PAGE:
l l l Progressive specialisation within General surgery is a reality Abdominal surgery oft considered the realm of a general surgeon is now sub divided into upper GI surgery, Hepatobiliary surgery and colorectal surgery These trends in the surgical landscape suggest a danger that general surgeons might disappear over the next few years
l The benefits of centralised units, especially in the filed of oncological surgery, with specialised practitioners with high volume practice providing the service is well documented 1
l However I think there a number of compelling arguments for the need of general trained surgeons more than ever
l In the United States, approximately 1000 general surgeons complete their residency training each year 2 l l Presently, approximately 70% of graduating surgical residents pursue specialized surgery training, and this percentage may be increasing. 3 Thus, only about 300 to 400 of the 1000 general surgeons completing residency each year will choose general surgery practice.
l l Hospitals need general surgeons to perform various types of surgical procedures, and also to be available to respond to surgical emergencies and trauma. Specialization has greatly decreased the number of such surgeons available to provide this coverage
l l In small urban or rural hospitals, which care for approximately 54 million patients, general surgeons care for emergencies and trauma and perform a variety of operations 4 In rural South Australia surgical services are provided by a combination of GPs and General Surgeons 5
Humanitarian Surgery l l l The poor availability of surgery in developing countries is a long-neglected problem that has recently gained attention Surgical services are now recognized as cost-effective public health interventions that aim to prevent death and disability; up to 15% of the world's disability-adjusted life -years are amenable to surgery The inverse care law, which dictates that the availability of medical care is inversely proportional to need, is starkly apparent in surgery, with the poorest third of the world estimated to benefit from only 3. 5% of surgical procedures 6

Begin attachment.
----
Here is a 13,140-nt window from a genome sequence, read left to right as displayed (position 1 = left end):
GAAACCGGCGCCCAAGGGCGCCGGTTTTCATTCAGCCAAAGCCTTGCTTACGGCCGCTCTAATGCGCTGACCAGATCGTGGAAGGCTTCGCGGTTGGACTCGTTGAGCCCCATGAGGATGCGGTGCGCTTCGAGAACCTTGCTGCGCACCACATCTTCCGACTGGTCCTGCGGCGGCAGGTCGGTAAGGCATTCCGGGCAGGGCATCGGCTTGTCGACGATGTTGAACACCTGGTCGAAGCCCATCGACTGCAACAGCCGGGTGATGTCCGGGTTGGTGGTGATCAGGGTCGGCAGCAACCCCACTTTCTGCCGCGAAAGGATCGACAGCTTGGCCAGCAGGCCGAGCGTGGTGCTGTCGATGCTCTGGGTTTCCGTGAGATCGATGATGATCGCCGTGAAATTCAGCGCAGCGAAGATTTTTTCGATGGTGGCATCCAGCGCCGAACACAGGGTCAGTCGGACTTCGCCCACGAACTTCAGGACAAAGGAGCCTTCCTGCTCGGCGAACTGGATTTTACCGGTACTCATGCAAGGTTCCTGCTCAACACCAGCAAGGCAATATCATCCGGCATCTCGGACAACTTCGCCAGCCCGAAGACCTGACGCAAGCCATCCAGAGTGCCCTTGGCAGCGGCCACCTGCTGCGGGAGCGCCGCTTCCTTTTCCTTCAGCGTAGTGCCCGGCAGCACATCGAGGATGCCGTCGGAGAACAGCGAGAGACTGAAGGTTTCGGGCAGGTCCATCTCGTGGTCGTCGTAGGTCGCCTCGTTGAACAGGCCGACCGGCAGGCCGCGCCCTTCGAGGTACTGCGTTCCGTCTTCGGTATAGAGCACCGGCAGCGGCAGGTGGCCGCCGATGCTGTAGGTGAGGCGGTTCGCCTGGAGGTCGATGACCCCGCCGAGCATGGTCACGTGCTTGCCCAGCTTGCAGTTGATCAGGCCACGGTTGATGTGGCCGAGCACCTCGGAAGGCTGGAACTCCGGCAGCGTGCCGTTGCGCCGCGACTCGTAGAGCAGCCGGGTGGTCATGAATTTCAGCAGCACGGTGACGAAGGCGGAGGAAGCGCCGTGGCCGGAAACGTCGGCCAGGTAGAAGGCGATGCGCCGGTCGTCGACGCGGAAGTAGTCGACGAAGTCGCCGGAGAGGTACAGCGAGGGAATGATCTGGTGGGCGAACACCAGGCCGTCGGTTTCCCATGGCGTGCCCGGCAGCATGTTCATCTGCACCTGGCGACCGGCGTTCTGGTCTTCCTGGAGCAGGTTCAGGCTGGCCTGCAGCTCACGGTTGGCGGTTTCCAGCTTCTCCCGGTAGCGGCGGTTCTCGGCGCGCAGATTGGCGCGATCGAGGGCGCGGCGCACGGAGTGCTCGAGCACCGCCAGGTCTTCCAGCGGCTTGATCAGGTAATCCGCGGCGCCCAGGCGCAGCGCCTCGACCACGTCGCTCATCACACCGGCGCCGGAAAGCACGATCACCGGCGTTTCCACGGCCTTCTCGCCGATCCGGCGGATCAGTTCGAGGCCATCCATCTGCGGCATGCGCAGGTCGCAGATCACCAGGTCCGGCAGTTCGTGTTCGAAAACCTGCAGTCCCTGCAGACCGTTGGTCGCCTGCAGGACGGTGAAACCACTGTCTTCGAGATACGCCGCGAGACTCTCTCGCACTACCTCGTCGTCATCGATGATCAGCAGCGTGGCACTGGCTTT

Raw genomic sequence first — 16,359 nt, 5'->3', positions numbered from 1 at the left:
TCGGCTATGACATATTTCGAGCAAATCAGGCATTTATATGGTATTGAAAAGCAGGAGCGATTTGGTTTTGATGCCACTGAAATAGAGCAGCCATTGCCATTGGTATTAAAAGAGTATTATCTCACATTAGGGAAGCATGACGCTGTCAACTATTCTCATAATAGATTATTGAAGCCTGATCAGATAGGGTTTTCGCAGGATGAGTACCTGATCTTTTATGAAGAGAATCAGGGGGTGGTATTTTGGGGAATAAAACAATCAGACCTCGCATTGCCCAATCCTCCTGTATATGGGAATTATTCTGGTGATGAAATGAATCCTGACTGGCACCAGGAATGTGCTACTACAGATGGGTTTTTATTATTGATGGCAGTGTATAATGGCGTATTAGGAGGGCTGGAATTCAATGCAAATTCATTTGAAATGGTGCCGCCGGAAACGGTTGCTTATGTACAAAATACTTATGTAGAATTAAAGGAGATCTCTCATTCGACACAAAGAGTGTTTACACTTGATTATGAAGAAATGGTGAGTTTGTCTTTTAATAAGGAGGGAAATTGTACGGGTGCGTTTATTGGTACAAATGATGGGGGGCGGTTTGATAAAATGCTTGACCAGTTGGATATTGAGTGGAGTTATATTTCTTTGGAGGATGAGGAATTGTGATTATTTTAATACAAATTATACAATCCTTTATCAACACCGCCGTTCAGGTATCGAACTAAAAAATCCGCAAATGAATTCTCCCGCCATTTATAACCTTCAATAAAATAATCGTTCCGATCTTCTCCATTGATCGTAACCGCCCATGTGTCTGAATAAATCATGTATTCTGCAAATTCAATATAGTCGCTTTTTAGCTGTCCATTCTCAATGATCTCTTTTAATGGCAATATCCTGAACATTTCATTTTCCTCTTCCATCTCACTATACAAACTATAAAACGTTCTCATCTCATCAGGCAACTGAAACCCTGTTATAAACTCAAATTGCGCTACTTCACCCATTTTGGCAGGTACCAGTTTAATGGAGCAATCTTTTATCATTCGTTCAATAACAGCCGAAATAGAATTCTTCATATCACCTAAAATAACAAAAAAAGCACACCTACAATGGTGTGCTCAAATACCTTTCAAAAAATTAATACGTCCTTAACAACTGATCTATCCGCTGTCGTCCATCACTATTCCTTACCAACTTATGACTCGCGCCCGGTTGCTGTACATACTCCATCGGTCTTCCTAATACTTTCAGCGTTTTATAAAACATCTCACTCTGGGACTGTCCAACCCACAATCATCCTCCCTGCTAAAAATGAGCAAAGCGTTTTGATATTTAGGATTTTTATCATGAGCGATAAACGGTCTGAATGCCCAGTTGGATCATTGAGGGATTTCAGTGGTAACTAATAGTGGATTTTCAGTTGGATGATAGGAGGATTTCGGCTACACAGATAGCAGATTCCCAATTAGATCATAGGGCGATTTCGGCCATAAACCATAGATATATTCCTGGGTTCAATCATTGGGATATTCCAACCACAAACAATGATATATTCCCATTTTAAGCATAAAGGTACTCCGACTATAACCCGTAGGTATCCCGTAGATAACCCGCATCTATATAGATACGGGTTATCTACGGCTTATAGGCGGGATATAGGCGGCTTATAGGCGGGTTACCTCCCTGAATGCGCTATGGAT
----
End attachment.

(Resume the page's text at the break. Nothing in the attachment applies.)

l l Surgeons make an invaluable contribution to humanitarian assistance programs, providing essential services to victims of armed conflict, urban violence, and natural disasters However Organisations such as Médecins Sans Frontières (MSF) have found it more difficult to find broadly trained general surgeons to fill their posts
l l I acknowledge the huge advances in Surgery over the last decades including robotic surgery, laparoscopic surgery, transplantation surgery The contribution that surgery can make to reducing mortality and morbidity in humanitarian crises is diminishing with increasing subspecialisation and fewer general surgeons
The General Surgeon l l Surgery is gradually being recognised as a real solution to public health issues in 3 rd world countries Broadly Trained General surgeon traditionally fitted the bill to provide care Rural services What would happen without them?
l Thanks ladies and Gentlemen
References 1)Hospital and Physician Volume or Specialization and Outcomes in Cancer Treatment: Importance in Quality of Cancer Care Bruce E. Hillner, Thomas J. Smith, Christopher E. Desch Journal of Clinical Oncology, Vol 18, Issue 11 (June), 2000: 2327 -2340 2)The impending disappearence of the general surgeon J. Fischer JAMA. 2007; 298(18): 21912193 3)Progressive specialization within general surgery: adding to the complexity of workforce planning. Stitzenberg KB, Sheldon GF. J Am Coll Surg. 2005; 201(6): 925 -932 4) General surgery programs in small rural New York state hospitals: a pilot survey of hospital administrators. Zuckerman R, Doty B, Gold M, et al. J Rural Health. 2006; 22(4): 339342 5)The provision of general surgical services in rural south Australia: A new model for rural surgery. H. Bruening, G. J. Maddern Australian and New Zealand Journal of Surgery Volume 68, Issue 11, pages 764– 768, November 1998 6) An estimation of the global volume of surgery: a modelling strategy based on available data. Weiser TG, Regenbogen SE, Thompson KD; et al. Lancet. 2008; 372(9633): 139 -144